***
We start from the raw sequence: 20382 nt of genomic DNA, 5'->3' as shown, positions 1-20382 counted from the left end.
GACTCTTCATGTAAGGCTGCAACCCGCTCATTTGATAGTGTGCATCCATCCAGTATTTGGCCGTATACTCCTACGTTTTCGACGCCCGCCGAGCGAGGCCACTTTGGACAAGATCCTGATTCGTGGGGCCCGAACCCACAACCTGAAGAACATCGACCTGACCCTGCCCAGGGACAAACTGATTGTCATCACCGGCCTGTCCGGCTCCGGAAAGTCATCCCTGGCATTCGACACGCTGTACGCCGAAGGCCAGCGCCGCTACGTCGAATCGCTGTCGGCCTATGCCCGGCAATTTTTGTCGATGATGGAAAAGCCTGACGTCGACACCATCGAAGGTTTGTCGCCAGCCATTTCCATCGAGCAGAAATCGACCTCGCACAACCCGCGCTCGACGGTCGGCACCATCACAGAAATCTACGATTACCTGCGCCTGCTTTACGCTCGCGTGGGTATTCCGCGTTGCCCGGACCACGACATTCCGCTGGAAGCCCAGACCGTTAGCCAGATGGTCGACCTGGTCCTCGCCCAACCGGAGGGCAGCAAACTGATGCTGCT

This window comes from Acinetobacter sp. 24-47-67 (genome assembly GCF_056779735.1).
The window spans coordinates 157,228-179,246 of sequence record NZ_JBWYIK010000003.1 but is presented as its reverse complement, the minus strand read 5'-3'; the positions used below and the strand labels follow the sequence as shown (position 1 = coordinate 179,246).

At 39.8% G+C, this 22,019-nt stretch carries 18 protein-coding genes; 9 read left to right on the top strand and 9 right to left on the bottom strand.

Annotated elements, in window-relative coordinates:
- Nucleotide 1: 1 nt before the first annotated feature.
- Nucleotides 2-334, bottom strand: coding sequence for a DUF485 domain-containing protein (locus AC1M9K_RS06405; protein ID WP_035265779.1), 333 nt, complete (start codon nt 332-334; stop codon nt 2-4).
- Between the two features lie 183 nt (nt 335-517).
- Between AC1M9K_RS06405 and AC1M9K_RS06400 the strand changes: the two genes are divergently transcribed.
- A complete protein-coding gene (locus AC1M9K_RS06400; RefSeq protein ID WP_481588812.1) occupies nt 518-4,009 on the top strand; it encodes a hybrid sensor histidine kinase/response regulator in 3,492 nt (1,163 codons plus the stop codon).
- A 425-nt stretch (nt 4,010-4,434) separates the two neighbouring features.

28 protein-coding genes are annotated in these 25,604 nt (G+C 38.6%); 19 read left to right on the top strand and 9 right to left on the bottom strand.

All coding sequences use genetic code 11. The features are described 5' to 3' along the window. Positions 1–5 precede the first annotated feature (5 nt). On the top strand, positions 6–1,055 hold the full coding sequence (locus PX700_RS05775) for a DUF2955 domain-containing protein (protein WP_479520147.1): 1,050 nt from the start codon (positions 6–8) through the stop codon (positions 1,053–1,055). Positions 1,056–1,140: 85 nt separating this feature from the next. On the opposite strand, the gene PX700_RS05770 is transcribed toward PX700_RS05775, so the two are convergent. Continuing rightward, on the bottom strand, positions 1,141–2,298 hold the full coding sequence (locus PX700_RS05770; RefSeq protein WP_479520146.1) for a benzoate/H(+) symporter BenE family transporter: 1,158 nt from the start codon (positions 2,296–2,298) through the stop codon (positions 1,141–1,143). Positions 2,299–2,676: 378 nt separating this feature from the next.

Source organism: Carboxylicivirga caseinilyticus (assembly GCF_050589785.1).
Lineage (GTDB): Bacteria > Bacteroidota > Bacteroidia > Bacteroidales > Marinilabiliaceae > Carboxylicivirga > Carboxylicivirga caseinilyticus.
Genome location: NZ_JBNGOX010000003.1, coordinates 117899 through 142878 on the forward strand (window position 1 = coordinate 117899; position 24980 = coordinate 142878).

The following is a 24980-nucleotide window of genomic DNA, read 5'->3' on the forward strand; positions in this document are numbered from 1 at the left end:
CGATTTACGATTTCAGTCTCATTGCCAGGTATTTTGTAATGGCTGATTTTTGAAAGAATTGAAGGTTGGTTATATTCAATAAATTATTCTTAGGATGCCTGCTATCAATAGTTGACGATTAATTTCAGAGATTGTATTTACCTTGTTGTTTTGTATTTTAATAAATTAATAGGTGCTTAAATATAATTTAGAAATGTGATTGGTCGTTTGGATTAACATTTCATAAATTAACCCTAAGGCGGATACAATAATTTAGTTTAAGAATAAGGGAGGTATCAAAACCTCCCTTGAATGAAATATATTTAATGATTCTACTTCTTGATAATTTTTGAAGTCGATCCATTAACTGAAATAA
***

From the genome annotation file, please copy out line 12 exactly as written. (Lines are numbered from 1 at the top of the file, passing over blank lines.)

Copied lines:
- A 425-nt stretch (nt 4,010-4,434) separates the two neighbouring features.